HANOVER -- In Continental's view, cars will fundamentally change in the next few years.
"In the future, there will be a kind of first-class 'feel-good zone' on four wheels – equipped with sensors, cameras and telecommunication," said Continental CEO Elmar Degenhart in an interview with Automotive News Europe.
He added: "They will help with driving, parking, steering, breaking, communicating, orienting, informing, with boredom through the use of entertainment, and even with staying awake."
Cameras, for example, will be standard equipment within 10 years: "The overall technology for environment recognition is already available. It must now be introduced into the market in larger volumes. Only then can we realize our vision of accident-free driving. In large measure, this would make rear-end collisions avoidable."
At the same time, communication will change rapidly, he said: "If you want to get young people excited about the automobile, you have to provide everything that is already available in the social environment."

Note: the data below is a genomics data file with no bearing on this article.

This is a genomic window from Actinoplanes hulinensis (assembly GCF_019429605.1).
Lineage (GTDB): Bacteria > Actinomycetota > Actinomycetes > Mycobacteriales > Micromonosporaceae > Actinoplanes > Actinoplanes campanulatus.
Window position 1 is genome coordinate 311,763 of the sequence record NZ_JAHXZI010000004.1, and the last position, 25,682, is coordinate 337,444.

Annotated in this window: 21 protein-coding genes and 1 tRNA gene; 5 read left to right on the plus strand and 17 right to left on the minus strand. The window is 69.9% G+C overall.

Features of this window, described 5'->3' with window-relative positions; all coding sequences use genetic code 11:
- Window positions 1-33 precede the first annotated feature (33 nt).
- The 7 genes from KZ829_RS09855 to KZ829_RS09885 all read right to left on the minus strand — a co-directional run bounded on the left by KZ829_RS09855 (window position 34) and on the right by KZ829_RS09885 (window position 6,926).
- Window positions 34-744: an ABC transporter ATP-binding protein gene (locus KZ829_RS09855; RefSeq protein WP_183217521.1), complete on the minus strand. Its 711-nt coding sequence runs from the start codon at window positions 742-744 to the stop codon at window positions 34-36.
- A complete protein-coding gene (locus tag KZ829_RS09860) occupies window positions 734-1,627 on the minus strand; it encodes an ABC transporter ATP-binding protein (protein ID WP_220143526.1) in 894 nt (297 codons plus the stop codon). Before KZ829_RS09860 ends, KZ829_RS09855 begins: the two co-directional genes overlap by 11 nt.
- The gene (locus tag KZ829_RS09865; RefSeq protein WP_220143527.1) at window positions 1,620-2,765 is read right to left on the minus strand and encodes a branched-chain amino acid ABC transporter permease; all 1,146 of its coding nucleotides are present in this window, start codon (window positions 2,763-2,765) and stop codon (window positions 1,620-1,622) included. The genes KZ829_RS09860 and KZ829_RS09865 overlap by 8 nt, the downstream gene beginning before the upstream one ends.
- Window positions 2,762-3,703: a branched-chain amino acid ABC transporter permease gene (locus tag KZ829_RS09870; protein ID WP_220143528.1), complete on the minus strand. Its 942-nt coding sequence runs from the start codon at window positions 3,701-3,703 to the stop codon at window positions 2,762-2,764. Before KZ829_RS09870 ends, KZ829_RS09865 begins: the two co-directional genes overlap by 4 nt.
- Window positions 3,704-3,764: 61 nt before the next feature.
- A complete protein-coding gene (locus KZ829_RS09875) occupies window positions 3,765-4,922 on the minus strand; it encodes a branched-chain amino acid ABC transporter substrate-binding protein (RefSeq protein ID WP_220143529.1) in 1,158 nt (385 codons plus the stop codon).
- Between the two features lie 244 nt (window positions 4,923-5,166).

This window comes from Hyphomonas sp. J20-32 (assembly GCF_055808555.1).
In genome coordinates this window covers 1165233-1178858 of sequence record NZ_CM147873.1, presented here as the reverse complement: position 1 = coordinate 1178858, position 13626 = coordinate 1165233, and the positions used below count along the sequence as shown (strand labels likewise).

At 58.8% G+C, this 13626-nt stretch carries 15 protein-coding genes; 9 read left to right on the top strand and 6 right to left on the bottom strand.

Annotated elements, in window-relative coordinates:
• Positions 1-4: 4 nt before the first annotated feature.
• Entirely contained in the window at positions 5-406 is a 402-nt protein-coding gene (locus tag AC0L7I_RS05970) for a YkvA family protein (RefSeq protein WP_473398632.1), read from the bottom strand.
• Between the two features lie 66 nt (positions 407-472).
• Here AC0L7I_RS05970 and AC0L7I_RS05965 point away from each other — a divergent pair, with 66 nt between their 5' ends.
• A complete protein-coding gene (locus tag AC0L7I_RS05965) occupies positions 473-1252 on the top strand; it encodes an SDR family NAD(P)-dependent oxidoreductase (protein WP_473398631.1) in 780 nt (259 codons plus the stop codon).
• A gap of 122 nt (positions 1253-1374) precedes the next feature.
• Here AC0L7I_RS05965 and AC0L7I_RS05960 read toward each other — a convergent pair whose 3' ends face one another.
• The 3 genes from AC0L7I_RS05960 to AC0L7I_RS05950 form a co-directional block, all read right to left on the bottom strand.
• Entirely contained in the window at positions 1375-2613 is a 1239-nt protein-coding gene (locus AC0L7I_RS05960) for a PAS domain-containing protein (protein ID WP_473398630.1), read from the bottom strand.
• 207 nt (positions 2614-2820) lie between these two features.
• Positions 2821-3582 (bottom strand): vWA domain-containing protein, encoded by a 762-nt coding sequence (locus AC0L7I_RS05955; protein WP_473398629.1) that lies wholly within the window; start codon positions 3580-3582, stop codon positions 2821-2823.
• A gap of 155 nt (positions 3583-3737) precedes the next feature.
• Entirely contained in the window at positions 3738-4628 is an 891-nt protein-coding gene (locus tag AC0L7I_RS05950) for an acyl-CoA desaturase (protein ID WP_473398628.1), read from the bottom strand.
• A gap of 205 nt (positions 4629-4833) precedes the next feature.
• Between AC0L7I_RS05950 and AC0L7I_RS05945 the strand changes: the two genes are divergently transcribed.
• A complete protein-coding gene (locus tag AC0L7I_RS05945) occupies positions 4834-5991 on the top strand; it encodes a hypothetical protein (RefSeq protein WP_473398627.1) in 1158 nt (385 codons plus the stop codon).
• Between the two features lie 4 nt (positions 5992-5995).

All automakers will face the challenge of offering appropriate Internet services affordably, Degenhart added. "Since drivers younger than 30 seldom drive luxury cars, the technology must be developed scale-ably, in order to make it available in the compact and midrange in the near future."
Degenhart said the trend is clear: "What was previously invested in performance and tuning is now increasingly being poured into communication and functionality. Here's the slogan: More networking and less horsepower. This due to increased environmental awareness, too."
Continental ranks No. 3 on the Automotive News Europe list of the top 100 global suppliers with worldwide sales to automakers of $24.8 billion in 2010. Europe accounted for 57 percent of that total.
The company is organized into five divisions. In 2011, the greatest growth is expected in its powertrain unit and the chassis and safety division.